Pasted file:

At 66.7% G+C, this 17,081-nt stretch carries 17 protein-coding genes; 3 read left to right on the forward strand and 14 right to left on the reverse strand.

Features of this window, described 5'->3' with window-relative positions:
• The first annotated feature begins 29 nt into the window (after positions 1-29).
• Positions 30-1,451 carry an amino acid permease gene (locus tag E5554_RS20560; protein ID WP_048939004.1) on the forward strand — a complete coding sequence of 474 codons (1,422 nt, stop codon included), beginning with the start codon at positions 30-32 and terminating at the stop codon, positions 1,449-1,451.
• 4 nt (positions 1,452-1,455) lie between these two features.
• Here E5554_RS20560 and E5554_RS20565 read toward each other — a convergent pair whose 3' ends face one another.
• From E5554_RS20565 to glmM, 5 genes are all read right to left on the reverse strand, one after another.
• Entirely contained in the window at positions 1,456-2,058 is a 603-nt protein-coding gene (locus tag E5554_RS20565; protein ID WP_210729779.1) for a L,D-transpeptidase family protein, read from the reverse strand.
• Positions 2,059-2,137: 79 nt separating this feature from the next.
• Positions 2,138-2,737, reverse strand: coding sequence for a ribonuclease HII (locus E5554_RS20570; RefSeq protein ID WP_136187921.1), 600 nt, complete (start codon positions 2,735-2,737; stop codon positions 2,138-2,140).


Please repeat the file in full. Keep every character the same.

At 66.7% G+C, this 17,081-nt stretch carries 17 protein-coding genes; 3 read left to right on the forward strand and 14 right to left on the reverse strand.

Features of this window, described 5'->3' with window-relative positions:
• The first annotated feature begins 29 nt into the window (after positions 1-29).
• Positions 30-1,451 carry an amino acid permease gene (locus tag E5554_RS20560; protein ID WP_048939004.1) on the forward strand — a complete coding sequence of 474 codons (1,422 nt, stop codon included), beginning with the start codon at positions 30-32 and terminating at the stop codon, positions 1,449-1,451.
• 4 nt (positions 1,452-1,455) lie between these two features.
• Here E5554_RS20560 and E5554_RS20565 read toward each other — a convergent pair whose 3' ends face one another.
• From E5554_RS20565 to glmM, 5 genes are all read right to left on the reverse strand, one after another.
• Entirely contained in the window at positions 1,456-2,058 is a 603-nt protein-coding gene (locus tag E5554_RS20565; protein ID WP_210729779.1) for a L,D-transpeptidase family protein, read from the reverse strand.
• Positions 2,059-2,137: 79 nt separating this feature from the next.
• Positions 2,138-2,737, reverse strand: coding sequence for a ribonuclease HII (locus E5554_RS20570; RefSeq protein ID WP_136187921.1), 600 nt, complete (start codon positions 2,735-2,737; stop codon positions 2,138-2,140).